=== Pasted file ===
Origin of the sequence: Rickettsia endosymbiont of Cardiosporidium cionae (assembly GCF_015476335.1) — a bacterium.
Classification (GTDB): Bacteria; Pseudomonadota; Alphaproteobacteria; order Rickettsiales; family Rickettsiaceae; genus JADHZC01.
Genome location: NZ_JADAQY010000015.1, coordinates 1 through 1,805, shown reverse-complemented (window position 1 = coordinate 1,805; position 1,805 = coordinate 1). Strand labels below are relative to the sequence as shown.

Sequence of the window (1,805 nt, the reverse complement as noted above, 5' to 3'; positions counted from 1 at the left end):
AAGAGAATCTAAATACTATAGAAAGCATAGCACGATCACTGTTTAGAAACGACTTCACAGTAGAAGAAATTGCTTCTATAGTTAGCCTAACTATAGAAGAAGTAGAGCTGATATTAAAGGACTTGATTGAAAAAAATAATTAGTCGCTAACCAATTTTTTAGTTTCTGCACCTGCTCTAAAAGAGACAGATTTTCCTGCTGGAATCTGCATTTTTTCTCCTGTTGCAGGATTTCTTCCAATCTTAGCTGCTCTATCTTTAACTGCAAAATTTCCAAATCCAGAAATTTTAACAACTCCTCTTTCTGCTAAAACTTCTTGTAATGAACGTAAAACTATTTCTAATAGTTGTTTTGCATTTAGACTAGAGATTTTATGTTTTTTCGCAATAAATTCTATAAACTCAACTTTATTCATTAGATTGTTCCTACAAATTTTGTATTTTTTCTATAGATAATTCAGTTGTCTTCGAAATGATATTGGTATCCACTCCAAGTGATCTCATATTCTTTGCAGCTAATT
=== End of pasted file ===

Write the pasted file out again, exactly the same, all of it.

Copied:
Origin of the sequence: Rickettsia endosymbiont of Cardiosporidium cionae (assembly GCF_015476335.1) — a bacterium.
Classification (GTDB): Bacteria; Pseudomonadota; Alphaproteobacteria; order Rickettsiales; family Rickettsiaceae; genus JADHZC01.
Genome location: NZ_JADAQY010000015.1, coordinates 1 through 1,805, shown reverse-complemented (window position 1 = coordinate 1,805; position 1,805 = coordinate 1). Strand labels below are relative to the sequence as shown.

Sequence of the window (1,805 nt, the reverse complement as noted above, 5' to 3'; positions counted from 1 at the left end):
AAGAGAATCTAAATACTATAGAAAGCATAGCACGATCACTGTTTAGAAACGACTTCACAGTAGAAGAAATTGCTTCTATAGTTAGCCTAACTATAGAAGAAGTAGAGCTGATATTAAAGGACTTGATTGAAAAAAATAATTAGTCGCTAACCAATTTTTTAGTTTCTGCACCTGCTCTAAAAGAGACAGATTTTCCTGCTGGAATCTGCATTTTTTCTCCTGTTGCAGGATTTCTTCCAATCTTAGCTGCTCTATCTTTAACTGCAAAATTTCCAAATCCAGAAATTTTAACAACTCCTCTTTCTGCTAAAACTTCTTGTAATGAACGTAAAACTATTTCTAATAGTTGTTTTGCATTTAGACTAGAGATTTTATGTTTTTTCGCAATAAATTCTATAAACTCAACTTTATTCATTAGATTGTTCCTACAAATTTTGTATTTTTTCTATAGATAATTCAGTTGTCTTCGAAATGATATTGGTATCCACTCCAAGTGATCTCATATTCTTTGCAGCTAATT